I didn't dive for 10 years then just eased myself back into it as things got financially easier. Even now, I reckon I'd only do 30~40 dives a year (roughly one day of 2 dives a fortnight minus weather and other blowouts), so according to some, I'm never up to it, which is odd because even after a 6-month health related layoff this time last year, my buoyancy, trim, air consumption, navigation, boat handling etc were still pretty well spot on and my arse and elbow were exactly where I'd left them.
 

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Discussion Starter · #19 ·
In response to many people:

I think I'd be happy with 35m as my yearly max.... the only dive I know I want to do below that is the Lucy... she's in 40m, but was a fab dive when I did her years ago.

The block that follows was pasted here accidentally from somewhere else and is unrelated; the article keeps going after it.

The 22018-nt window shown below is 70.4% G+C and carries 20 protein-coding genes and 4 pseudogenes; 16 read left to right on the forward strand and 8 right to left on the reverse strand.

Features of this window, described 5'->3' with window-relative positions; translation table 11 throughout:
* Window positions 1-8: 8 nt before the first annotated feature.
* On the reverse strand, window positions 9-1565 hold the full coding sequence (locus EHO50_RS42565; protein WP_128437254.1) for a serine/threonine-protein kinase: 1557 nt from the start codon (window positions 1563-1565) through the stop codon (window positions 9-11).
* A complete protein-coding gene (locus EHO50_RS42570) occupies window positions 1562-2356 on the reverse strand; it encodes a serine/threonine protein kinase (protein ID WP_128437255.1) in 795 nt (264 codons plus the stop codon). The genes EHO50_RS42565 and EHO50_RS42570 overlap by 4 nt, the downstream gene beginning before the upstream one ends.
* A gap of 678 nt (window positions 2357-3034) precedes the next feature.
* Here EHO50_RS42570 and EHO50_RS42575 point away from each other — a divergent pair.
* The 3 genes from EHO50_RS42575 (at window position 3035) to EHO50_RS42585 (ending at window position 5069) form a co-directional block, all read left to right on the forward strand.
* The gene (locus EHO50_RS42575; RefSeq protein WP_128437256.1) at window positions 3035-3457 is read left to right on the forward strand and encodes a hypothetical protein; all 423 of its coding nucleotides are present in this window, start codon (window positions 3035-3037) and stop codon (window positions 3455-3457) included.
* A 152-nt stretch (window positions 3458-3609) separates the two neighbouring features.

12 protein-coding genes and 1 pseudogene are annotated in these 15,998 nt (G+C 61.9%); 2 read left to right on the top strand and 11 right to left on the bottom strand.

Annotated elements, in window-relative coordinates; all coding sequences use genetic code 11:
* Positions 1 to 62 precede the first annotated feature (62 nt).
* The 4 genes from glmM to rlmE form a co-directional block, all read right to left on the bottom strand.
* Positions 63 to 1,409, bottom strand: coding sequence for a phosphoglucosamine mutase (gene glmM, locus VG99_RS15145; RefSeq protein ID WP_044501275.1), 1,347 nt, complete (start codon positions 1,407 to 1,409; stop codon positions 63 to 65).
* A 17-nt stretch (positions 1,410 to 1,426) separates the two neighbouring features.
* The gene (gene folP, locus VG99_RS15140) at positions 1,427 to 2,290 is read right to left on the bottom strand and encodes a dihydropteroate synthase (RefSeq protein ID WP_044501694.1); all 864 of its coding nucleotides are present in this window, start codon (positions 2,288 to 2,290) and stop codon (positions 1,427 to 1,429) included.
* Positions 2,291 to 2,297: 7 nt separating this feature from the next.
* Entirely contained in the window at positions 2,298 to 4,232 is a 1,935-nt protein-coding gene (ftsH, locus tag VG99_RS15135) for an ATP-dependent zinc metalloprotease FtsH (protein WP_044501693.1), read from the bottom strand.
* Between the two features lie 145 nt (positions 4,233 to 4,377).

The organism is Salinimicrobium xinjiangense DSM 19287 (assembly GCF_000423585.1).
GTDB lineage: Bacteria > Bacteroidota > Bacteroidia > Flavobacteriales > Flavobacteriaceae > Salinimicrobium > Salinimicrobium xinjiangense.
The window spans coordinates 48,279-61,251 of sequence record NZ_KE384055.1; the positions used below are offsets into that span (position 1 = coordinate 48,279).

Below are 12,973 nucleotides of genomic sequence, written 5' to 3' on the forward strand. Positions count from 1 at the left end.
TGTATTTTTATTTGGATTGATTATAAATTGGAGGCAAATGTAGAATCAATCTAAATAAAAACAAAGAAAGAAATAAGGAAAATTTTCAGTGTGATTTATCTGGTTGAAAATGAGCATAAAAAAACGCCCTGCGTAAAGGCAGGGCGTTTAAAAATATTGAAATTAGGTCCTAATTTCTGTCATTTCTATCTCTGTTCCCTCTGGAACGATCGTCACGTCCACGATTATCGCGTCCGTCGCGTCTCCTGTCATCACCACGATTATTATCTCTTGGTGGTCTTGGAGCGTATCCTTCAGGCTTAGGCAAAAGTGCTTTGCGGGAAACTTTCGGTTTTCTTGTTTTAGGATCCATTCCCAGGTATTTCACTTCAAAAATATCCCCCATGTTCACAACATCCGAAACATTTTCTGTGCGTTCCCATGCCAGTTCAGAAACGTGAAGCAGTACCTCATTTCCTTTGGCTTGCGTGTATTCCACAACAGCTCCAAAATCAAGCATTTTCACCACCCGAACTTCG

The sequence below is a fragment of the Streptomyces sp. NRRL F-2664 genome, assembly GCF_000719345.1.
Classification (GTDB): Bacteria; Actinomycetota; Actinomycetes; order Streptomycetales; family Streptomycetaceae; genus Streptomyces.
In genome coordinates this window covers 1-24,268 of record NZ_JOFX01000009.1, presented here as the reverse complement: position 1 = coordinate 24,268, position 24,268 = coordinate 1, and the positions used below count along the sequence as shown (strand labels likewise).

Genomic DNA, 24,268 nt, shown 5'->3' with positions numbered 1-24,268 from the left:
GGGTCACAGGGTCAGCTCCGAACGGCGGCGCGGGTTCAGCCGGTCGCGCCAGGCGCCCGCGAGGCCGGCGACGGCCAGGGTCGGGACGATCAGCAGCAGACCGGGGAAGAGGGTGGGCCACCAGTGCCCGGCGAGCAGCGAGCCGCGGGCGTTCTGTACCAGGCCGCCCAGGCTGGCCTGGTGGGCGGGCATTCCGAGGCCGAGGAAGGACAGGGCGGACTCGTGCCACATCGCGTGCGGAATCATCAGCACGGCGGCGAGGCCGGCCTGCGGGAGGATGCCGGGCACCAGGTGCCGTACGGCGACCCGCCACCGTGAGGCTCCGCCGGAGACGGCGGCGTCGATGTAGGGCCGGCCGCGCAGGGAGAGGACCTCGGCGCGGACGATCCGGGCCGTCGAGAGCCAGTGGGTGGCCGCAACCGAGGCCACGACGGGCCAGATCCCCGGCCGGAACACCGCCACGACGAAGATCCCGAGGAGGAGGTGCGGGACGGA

I'm not looking for massively complex, techie, or deep dives. My recent GUE experiences have thrown a new light on some things, but tbh, it doesn't change much. They're very conservative with their depths allowances, etc, and I have most of the kit already. I'm certainly not going to go out and buy lots of holycon stuff.

I can see how living on the coast would save me a shed load of money... sadly, i live in midlands.
 

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some will think that crazy others will do similar, its really what you are comfortable with :)
For some of us all three of those statements are true :D

Strange for me that when advising others I suggest one thing, but in reality I often do something different. I will quite happily chuck on a twinset and go do a 40m dive after a 6 month break. I would never advise anybody to do the same thing.

Digs.